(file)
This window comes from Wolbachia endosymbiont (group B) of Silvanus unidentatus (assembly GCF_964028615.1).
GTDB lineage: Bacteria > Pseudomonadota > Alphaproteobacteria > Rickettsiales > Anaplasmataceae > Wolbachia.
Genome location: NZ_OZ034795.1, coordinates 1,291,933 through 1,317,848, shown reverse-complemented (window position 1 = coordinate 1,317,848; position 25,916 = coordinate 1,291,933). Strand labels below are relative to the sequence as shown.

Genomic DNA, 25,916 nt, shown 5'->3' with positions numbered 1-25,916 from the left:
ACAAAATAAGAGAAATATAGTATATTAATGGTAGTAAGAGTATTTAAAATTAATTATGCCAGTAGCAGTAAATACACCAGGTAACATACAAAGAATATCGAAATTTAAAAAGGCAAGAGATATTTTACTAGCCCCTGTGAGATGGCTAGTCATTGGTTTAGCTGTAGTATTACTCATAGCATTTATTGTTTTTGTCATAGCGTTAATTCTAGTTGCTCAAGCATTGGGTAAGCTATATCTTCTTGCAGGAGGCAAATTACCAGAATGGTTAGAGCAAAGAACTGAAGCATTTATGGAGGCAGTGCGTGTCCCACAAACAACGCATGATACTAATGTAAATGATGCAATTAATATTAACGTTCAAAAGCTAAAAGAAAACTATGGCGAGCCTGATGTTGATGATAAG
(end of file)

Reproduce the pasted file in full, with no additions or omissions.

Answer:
This window comes from Wolbachia endosymbiont (group B) of Silvanus unidentatus (assembly GCF_964028615.1).
GTDB lineage: Bacteria > Pseudomonadota > Alphaproteobacteria > Rickettsiales > Anaplasmataceae > Wolbachia.
Genome location: NZ_OZ034795.1, coordinates 1,291,933 through 1,317,848, shown reverse-complemented (window position 1 = coordinate 1,317,848; position 25,916 = coordinate 1,291,933). Strand labels below are relative to the sequence as shown.

Genomic DNA, 25,916 nt, shown 5'->3' with positions numbered 1-25,916 from the left:
ACAAAATAAGAGAAATATAGTATATTAATGGTAGTAAGAGTATTTAAAATTAATTATGCCAGTAGCAGTAAATACACCAGGTAACATACAAAGAATATCGAAATTTAAAAAGGCAAGAGATATTTTACTAGCCCCTGTGAGATGGCTAGTCATTGGTTTAGCTGTAGTATTACTCATAGCATTTATTGTTTTTGTCATAGCGTTAATTCTAGTTGCTCAAGCATTGGGTAAGCTATATCTTCTTGCAGGAGGCAAATTACCAGAATGGTTAGAGCAAAGAACTGAAGCATTTATGGAGGCAGTGCGTGTCCCACAAACAACGCATGATACTAATGTAAATGATGCAATTAATATTAACGTTCAAAAGCTAAAAGAAAACTATGGCGAGCCTGATGTTGATGATAAG